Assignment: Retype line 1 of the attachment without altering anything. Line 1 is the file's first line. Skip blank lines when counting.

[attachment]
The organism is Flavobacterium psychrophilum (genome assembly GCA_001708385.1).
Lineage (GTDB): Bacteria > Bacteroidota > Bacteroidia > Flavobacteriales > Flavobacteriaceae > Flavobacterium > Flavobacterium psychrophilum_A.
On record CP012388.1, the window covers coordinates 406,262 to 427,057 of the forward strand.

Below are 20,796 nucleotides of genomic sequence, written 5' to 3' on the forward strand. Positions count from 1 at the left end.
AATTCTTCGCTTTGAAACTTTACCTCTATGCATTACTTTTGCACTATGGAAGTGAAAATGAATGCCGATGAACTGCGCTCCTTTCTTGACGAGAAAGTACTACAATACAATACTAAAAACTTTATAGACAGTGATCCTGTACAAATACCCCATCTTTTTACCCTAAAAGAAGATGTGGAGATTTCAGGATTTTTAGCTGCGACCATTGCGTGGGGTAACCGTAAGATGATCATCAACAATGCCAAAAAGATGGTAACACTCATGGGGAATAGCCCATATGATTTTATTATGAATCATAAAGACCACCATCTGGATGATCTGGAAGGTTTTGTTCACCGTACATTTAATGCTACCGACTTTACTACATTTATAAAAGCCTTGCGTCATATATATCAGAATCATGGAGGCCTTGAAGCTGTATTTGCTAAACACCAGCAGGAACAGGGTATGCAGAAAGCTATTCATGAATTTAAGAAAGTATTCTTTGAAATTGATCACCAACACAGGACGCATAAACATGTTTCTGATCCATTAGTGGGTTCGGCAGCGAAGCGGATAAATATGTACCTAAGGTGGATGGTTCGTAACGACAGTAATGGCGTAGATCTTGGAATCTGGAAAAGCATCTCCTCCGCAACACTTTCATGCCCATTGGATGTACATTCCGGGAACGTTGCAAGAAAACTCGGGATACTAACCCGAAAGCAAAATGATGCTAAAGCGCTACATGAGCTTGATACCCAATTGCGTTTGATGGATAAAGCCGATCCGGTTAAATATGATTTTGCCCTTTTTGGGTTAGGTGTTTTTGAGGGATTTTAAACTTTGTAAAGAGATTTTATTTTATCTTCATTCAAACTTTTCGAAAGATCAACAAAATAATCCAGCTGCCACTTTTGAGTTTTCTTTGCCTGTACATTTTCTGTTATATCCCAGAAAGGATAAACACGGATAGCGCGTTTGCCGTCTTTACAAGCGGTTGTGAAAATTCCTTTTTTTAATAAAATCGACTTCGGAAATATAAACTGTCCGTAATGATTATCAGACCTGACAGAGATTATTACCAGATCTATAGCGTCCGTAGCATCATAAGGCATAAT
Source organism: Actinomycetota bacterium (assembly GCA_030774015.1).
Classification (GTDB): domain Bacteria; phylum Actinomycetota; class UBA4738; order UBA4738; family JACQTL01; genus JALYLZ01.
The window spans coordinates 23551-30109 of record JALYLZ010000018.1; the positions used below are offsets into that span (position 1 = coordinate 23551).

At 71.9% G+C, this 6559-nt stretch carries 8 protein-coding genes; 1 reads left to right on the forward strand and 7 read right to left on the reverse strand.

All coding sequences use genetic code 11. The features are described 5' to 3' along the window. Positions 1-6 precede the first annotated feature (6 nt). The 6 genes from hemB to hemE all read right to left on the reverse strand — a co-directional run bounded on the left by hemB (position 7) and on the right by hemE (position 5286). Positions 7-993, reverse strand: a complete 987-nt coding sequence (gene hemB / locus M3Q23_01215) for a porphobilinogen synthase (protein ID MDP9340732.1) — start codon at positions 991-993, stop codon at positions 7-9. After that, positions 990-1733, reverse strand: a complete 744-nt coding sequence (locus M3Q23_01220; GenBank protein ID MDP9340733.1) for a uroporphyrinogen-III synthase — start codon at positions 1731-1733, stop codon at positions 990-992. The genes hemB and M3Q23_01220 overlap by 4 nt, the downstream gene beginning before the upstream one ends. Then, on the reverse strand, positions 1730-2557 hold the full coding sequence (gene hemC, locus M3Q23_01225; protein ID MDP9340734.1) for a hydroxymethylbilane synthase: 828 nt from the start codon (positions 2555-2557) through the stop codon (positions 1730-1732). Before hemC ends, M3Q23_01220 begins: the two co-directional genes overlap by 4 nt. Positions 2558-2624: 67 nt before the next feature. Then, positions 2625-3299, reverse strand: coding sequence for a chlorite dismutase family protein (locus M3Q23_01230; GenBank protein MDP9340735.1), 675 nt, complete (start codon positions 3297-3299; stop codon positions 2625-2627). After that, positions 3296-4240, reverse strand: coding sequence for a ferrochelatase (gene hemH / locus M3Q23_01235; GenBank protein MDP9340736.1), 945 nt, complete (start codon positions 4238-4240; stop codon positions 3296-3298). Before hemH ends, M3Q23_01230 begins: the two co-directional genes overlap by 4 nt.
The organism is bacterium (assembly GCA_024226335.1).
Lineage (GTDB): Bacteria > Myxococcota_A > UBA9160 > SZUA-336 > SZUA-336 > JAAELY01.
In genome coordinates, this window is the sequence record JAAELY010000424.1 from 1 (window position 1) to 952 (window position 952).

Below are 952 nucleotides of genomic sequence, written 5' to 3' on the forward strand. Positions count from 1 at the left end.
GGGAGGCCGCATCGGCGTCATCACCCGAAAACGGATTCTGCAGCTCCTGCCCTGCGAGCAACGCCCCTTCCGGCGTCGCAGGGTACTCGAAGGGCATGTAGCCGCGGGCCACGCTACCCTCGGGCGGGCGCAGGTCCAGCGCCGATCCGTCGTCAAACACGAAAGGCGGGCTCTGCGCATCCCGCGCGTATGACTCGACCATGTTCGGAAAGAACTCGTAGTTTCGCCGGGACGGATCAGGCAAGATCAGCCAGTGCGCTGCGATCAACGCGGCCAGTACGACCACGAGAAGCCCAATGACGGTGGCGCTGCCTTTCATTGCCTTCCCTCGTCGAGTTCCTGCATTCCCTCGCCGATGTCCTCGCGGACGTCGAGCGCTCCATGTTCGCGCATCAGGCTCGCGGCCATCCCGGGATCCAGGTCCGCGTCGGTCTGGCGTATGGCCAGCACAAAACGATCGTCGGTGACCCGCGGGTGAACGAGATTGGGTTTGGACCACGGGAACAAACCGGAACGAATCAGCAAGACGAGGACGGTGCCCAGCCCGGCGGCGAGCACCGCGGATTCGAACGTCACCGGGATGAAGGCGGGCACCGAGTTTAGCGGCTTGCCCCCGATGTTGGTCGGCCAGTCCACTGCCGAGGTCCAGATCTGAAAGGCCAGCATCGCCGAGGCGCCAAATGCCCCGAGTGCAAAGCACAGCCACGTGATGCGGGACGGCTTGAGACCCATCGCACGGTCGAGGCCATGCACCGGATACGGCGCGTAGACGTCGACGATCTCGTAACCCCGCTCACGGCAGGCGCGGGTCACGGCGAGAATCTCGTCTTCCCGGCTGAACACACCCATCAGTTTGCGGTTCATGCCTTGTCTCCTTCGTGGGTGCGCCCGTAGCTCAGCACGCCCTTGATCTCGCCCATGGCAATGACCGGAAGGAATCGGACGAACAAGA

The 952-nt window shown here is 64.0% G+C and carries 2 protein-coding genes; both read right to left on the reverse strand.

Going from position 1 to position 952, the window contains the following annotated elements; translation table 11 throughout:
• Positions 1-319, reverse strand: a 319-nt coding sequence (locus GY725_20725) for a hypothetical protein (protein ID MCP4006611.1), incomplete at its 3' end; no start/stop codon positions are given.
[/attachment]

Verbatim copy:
The organism is Flavobacterium psychrophilum (genome assembly GCA_001708385.1).